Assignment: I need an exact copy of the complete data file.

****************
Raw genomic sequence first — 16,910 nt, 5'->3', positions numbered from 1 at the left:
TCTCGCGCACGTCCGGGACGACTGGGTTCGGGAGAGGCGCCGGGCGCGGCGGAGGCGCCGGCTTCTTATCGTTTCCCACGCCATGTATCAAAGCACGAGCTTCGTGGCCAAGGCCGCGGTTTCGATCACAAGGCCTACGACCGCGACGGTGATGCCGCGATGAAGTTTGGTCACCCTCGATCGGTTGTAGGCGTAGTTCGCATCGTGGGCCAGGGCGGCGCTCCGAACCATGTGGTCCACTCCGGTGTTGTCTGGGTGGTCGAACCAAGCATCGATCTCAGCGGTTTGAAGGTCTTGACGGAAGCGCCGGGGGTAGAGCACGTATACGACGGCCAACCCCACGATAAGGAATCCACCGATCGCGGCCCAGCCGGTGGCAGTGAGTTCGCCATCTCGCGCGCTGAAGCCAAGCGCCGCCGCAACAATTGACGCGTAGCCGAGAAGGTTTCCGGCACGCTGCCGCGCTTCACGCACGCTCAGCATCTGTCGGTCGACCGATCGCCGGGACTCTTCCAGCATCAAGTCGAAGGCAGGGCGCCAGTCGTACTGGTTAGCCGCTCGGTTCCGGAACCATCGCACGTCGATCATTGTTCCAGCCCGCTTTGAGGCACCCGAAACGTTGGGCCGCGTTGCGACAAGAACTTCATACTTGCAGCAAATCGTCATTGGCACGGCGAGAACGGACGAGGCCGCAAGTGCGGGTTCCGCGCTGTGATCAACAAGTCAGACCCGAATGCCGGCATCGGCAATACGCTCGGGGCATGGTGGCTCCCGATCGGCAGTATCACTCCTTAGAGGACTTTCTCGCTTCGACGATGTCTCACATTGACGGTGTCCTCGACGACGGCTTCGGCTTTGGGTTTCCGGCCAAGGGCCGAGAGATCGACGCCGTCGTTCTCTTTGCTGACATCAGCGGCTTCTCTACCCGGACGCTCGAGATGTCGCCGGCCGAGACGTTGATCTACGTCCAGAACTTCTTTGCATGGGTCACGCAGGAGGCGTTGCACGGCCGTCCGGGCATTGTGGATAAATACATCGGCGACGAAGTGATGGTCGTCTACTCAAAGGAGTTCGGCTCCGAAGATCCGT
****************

Raw genomic sequence first — 16,910 nt, 5'->3', positions numbered from 1 at the left:
TCTCGCGCACGTCCGGGACGACTGGGTTCGGGAGAGGCGCCGGGCGCGGCGGAGGCGCCGGCTTCTTATCGTTTCCCACGCCATGTATCAAAGCACGAGCTTCGTGGCCAAGGCCGCGGTTTCGATCACAAGGCCTACGACCGCGACGGTGATGCCGCGATGAAGTTTGGTCACCCTCGATCGGTTGTAGGCGTAGTTCGCATCGTGGGCCAGGGCGGCGCTCCGAACCATGTGGTCCACTCCGGTGTTGTCTGGGTGGTCGAACCAAGCATCGATCTCAGCGGTTTGAAGGTCTTGACGGAAGCGCCGGGGGTAGAGCACGTATACGACGGCCAACCCCACGATAAGGAATCCACCGATCGCGGCCCAGCCGGTGGCAGTGAGTTCGCCATCTCGCGCGCTGAAGCCAAGCGCCGCCGCAACAATTGACGCGTAGCCGAGAAGGTTTCCGGCACGCTGCCGCGCTTCACGCACGCTCAGCATCTGTCGGTCGACCGATCGCCGGGACTCTTCCAGCATCAAGTCGAAGGCAGGGCGCCAGTCGTACTGGTTAGCCGCTCGGTTCCGGAACCATCGCACGTCGATCATTGTTCCAGCCCGCTTTGAGGCACCCGAAACGTTGGGCCGCGTTGCGACAAGAACTTCATACTTGCAGCAAATCGTCATTGGCACGGCGAGAACGGACGAGGCCGCAAGTGCGGGTTCCGCGCTGTGATCAACAAGTCAGACCCGAATGCCGGCATCGGCAATACGCTCGGGGCATGGTGGCTCCCGATCGGCAGTATCACTCCTTAGAGGACTTTCTCGCTTCGACGATGTCTCACATTGACGGTGTCCTCGACGACGGCTTCGGCTTTGGGTTTCCGGCCAAGGGCCGAGAGATCGACGCCGTCGTTCTCTTTGCTGACATCAGCGGCTTCTCTACCCGGACGCTCGAGATGTCGCCGGCCGAGACGTTGATCTACGTCCAGAACTTCTTTGCATGGGTCACGCAGGAGGCGTTGCACGGCCGTCCGGGCATTGTGGATAAATACATCGGCGACGAAGTGATGGTCGTCTACTCAAAGGAGTTCGGCTCCGAAGATCCGT